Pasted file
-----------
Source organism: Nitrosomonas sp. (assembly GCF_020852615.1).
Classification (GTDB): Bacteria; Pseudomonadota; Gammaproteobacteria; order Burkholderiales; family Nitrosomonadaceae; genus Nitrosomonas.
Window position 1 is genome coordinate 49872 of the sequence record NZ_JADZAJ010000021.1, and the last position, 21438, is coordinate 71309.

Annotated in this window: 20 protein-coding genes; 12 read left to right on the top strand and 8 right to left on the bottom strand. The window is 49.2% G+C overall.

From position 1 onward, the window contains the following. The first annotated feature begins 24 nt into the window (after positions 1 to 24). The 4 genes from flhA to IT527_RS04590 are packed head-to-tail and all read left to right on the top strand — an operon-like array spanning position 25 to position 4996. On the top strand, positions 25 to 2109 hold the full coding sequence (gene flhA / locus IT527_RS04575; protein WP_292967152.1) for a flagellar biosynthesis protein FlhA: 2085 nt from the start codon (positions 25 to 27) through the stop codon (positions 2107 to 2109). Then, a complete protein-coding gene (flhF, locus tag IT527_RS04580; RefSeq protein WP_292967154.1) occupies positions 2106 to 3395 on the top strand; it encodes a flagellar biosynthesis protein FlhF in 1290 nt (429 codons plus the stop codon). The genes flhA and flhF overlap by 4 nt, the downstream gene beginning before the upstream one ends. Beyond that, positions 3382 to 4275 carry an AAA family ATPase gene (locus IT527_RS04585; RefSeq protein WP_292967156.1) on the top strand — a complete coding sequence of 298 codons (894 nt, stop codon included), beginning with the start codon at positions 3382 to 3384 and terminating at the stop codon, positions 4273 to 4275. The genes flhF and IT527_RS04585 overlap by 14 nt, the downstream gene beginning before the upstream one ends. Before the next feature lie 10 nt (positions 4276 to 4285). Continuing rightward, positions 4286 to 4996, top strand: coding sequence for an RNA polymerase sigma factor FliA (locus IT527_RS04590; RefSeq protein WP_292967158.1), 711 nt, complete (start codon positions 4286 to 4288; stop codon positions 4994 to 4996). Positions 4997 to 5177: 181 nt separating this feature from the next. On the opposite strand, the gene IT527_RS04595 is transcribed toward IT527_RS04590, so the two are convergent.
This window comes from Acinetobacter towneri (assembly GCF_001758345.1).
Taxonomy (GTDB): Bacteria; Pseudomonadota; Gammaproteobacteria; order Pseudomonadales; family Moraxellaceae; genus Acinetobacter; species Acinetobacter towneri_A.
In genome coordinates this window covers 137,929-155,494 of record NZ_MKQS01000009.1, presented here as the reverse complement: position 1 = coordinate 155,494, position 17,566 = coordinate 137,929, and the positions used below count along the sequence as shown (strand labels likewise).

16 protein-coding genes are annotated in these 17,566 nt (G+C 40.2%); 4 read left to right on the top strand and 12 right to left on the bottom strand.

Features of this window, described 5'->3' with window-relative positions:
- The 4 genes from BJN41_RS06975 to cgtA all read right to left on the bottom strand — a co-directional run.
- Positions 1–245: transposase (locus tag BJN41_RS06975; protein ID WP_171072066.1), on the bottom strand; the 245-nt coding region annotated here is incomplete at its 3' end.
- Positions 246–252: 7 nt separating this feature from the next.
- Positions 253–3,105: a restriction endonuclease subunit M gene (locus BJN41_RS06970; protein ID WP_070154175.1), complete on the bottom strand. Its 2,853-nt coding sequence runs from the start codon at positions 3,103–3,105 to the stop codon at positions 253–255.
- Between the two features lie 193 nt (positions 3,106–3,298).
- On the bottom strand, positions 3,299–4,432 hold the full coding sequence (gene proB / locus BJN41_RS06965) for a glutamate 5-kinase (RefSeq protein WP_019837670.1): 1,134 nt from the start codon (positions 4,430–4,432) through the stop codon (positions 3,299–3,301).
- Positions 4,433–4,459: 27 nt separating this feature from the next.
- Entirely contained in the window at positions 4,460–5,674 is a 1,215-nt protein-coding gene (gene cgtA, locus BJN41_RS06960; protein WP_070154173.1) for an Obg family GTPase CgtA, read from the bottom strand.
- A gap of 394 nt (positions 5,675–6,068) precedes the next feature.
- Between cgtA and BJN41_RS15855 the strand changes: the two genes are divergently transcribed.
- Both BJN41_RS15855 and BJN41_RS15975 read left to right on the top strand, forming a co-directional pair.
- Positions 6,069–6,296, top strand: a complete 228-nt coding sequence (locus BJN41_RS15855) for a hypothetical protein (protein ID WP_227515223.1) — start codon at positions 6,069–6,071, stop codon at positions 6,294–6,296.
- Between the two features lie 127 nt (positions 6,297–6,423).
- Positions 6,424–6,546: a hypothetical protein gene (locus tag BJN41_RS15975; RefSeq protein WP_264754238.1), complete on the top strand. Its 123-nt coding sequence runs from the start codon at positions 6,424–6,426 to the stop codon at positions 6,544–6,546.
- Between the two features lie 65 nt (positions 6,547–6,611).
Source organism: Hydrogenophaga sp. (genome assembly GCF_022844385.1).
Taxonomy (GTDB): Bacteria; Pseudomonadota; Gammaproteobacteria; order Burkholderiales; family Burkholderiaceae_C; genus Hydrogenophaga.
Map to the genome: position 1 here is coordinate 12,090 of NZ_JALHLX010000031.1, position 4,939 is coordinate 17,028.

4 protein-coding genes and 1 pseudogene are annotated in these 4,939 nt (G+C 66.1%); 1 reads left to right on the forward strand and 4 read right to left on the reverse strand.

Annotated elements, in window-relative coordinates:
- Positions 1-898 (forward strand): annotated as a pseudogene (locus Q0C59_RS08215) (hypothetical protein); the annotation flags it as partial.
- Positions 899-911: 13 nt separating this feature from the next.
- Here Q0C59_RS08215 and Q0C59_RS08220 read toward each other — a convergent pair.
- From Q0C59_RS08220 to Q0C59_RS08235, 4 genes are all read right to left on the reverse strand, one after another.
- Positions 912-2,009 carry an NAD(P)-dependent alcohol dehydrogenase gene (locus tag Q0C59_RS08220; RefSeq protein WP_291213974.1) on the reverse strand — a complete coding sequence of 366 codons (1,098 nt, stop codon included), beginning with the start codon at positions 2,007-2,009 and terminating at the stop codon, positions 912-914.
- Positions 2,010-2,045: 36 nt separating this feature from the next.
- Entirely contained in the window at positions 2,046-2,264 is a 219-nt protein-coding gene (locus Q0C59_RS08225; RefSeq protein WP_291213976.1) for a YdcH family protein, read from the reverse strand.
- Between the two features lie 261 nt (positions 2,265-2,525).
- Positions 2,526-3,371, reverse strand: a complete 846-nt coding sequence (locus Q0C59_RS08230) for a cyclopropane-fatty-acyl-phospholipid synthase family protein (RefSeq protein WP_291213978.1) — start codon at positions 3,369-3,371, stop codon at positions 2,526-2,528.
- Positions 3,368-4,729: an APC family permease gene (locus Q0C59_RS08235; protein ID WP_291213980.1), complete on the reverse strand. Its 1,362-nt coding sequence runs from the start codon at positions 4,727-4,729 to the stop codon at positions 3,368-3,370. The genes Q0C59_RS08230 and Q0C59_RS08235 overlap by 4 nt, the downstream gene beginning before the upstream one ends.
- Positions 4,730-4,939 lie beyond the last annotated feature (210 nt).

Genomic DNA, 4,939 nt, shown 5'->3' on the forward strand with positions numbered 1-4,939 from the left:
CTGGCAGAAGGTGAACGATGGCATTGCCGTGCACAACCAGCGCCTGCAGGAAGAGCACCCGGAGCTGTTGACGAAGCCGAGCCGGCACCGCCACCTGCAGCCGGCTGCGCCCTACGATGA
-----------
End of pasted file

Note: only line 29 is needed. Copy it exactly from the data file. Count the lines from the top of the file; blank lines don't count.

4 protein-coding genes and 1 pseudogene are annotated in these 4,939 nt (G+C 66.1%); 1 reads left to right on the forward strand and 4 read right to left on the reverse strand.